Measuring isotope variability in water vapor over Southern California
Variations in the ratios of different isotopes of hydrogen and oxygen in water have long been used to trace water cycle processes, and the isotopic composition of water vapor in the atmosphere is known to change with weather events.
Farlin et al. measured the isotopic composition of atmospheric water vapor in San Diego, California, at hourly intervals during February 2011 using a ground-based sensor. The time period included severe rainstorms and Santa Ana winds.
They also used a general circulation model that included simulation of isotope variability to investigate how atmospheric and hydrologic processes affect isotope composition of water vapor near the surface.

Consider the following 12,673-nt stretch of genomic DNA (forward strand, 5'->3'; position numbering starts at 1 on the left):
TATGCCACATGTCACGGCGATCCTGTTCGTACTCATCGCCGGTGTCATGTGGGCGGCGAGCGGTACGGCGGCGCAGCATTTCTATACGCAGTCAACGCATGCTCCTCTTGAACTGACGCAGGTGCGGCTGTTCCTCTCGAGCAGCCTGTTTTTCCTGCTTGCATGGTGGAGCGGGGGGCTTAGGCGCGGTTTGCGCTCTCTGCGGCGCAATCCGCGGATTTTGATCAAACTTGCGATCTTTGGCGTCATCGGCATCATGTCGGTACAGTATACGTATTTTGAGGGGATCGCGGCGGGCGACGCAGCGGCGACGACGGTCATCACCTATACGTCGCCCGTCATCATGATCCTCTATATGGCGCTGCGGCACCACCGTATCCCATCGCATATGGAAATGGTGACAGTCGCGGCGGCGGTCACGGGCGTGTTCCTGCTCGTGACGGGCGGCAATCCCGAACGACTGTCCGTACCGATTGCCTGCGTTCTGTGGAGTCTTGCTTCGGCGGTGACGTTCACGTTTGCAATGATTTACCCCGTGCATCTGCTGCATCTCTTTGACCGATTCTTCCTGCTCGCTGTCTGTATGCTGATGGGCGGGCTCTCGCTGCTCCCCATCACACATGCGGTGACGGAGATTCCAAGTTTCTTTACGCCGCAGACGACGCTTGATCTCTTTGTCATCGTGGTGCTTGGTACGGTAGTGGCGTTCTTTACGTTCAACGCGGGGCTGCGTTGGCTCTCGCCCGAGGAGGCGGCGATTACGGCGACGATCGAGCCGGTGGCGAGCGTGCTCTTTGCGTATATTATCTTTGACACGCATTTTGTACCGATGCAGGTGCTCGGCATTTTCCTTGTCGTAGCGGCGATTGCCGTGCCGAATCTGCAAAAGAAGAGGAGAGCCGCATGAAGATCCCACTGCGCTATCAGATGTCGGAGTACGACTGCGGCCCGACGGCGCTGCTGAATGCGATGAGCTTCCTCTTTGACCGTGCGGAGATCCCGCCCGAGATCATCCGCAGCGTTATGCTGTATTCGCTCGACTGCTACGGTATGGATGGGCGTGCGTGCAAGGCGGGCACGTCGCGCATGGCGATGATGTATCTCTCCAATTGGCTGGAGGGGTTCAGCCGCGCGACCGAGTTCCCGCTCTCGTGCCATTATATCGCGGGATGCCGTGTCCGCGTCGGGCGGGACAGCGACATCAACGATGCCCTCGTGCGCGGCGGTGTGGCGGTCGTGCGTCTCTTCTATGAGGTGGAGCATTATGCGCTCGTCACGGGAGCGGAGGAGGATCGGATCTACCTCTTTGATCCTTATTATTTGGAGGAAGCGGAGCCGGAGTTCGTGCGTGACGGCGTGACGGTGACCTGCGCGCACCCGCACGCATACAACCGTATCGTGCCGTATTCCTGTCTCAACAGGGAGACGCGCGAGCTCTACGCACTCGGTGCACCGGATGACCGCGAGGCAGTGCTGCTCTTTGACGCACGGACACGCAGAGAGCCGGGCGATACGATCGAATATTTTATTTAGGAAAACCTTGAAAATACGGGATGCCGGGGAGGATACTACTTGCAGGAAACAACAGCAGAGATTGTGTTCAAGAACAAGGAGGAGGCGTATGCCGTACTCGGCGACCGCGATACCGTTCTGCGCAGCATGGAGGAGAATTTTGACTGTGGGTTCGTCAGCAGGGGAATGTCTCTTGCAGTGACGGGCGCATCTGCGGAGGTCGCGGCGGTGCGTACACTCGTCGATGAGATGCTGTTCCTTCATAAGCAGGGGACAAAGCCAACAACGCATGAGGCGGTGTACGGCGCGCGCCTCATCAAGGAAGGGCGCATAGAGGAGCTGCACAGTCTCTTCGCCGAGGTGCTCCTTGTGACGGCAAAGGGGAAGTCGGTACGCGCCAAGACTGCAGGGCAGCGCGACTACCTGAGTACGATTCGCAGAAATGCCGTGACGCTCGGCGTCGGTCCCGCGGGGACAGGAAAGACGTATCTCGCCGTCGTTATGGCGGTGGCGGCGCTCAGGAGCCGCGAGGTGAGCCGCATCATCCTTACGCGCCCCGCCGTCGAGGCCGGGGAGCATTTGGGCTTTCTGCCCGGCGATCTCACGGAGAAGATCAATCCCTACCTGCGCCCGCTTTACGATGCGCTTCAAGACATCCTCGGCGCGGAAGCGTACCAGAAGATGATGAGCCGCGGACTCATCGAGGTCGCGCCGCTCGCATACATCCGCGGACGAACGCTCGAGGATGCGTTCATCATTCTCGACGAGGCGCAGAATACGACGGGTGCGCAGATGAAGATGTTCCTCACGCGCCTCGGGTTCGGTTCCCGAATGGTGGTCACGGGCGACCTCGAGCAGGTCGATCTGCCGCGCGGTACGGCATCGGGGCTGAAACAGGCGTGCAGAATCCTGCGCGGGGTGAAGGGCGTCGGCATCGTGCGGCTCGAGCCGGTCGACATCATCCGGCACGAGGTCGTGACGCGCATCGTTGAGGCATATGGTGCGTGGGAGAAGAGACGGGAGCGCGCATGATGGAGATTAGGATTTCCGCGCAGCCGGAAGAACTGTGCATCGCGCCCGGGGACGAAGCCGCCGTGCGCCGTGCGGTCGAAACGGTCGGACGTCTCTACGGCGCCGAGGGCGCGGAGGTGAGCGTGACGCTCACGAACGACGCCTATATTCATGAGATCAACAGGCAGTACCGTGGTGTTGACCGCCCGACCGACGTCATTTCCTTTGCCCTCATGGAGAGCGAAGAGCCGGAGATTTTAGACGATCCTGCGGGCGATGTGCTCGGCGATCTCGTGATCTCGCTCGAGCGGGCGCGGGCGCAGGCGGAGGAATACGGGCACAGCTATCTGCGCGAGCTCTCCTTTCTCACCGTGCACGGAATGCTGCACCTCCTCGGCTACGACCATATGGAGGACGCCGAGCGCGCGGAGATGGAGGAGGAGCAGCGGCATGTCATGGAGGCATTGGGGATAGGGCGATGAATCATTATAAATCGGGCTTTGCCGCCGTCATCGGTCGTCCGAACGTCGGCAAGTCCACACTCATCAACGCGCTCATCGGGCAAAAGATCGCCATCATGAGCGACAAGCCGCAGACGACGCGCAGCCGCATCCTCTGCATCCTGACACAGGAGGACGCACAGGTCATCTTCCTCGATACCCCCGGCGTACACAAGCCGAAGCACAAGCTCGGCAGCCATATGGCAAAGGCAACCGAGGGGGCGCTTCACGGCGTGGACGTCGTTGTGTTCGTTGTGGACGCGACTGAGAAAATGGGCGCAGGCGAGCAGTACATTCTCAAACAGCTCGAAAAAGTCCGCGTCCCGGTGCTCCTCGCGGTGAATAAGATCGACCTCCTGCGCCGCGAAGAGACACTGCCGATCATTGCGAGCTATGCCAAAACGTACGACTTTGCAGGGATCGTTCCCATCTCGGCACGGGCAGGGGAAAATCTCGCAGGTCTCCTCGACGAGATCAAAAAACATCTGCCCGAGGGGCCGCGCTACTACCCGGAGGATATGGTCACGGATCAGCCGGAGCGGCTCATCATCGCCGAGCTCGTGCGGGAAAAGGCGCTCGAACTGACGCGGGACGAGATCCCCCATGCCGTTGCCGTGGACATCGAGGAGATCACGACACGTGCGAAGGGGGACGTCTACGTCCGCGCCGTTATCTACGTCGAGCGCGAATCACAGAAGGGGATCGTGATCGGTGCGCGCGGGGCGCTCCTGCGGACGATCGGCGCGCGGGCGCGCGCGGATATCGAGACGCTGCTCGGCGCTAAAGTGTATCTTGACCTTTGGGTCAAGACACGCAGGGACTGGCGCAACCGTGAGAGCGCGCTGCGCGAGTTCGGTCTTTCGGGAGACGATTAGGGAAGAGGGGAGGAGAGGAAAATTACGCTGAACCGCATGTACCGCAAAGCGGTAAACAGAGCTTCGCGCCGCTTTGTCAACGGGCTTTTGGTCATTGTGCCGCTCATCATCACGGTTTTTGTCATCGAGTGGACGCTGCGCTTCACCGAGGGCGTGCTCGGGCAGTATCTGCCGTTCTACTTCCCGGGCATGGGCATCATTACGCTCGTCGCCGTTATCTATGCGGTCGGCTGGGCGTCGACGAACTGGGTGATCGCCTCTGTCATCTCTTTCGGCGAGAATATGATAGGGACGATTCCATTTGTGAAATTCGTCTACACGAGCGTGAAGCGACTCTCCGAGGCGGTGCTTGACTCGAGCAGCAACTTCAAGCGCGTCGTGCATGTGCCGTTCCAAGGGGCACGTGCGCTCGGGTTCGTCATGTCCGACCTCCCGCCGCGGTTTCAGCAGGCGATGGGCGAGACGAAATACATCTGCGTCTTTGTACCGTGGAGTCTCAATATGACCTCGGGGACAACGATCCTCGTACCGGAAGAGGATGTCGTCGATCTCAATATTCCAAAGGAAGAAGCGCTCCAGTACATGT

They find that convective mixing of moist marine air and dry continental air causes most of the moisture and isotope content variation in their location, and that Santa Ana winds are great examples of these mixing events.
The authors use isotope and mixing ratios to infer the origin of moisture that contributes to the atmospheric moisture content in southern California and show that transport of vapor from the tropical Pacific is a major source of this moisture.